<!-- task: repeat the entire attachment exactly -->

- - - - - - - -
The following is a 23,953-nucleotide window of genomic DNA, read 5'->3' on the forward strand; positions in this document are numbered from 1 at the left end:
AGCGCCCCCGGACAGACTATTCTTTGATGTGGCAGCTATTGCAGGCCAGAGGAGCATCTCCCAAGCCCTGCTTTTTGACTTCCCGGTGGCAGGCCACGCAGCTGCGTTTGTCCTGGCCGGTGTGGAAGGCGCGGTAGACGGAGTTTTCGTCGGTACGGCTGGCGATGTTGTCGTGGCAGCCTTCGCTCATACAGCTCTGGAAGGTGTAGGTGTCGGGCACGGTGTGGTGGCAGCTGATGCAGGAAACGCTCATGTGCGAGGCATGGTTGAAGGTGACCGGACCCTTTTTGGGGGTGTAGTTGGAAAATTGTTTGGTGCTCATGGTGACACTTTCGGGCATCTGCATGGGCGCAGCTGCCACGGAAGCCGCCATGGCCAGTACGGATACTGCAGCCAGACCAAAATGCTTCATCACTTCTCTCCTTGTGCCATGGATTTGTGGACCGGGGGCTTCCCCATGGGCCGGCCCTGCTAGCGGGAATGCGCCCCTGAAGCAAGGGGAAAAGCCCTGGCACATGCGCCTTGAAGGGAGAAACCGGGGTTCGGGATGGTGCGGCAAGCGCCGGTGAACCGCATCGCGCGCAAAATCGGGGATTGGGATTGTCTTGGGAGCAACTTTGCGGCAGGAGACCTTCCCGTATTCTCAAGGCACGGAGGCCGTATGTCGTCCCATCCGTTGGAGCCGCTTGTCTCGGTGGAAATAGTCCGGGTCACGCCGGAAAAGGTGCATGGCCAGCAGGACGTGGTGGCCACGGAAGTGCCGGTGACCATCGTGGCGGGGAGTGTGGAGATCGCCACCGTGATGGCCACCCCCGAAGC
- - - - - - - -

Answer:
The following is a 23,953-nucleotide window of genomic DNA, read 5'->3' on the forward strand; positions in this document are numbered from 1 at the left end:
AGCGCCCCCGGACAGACTATTCTTTGATGTGGCAGCTATTGCAGGCCAGAGGAGCATCTCCCAAGCCCTGCTTTTTGACTTCCCGGTGGCAGGCCACGCAGCTGCGTTTGTCCTGGCCGGTGTGGAAGGCGCGGTAGACGGAGTTTTCGTCGGTACGGCTGGCGATGTTGTCGTGGCAGCCTTCGCTCATACAGCTCTGGAAGGTGTAGGTGTCGGGCACGGTGTGGTGGCAGCTGATGCAGGAAACGCTCATGTGCGAGGCATGGTTGAAGGTGACCGGACCCTTTTTGGGGGTGTAGTTGGAAAATTGTTTGGTGCTCATGGTGACACTTTCGGGCATCTGCATGGGCGCAGCTGCCACGGAAGCCGCCATGGCCAGTACGGATACTGCAGCCAGACCAAAATGCTTCATCACTTCTCTCCTTGTGCCATGGATTTGTGGACCGGGGGCTTCCCCATGGGCCGGCCCTGCTAGCGGGAATGCGCCCCTGAAGCAAGGGGAAAAGCCCTGGCACATGCGCCTTGAAGGGAGAAACCGGGGTTCGGGATGGTGCGGCAAGCGCCGGTGAACCGCATCGCGCGCAAAATCGGGGATTGGGATTGTCTTGGGAGCAACTTTGCGGCAGGAGACCTTCCCGTATTCTCAAGGCACGGAGGCCGTATGTCGTCCCATCCGTTGGAGCCGCTTGTCTCGGTGGAAATAGTCCGGGTCACGCCGGAAAAGGTGCATGGCCAGCAGGACGTGGTGGCCACGGAAGTGCCGGTGACCATCGTGGCGGGGAGTGTGGAGATCGCCACCGTGATGGCCACCCCCGAAGC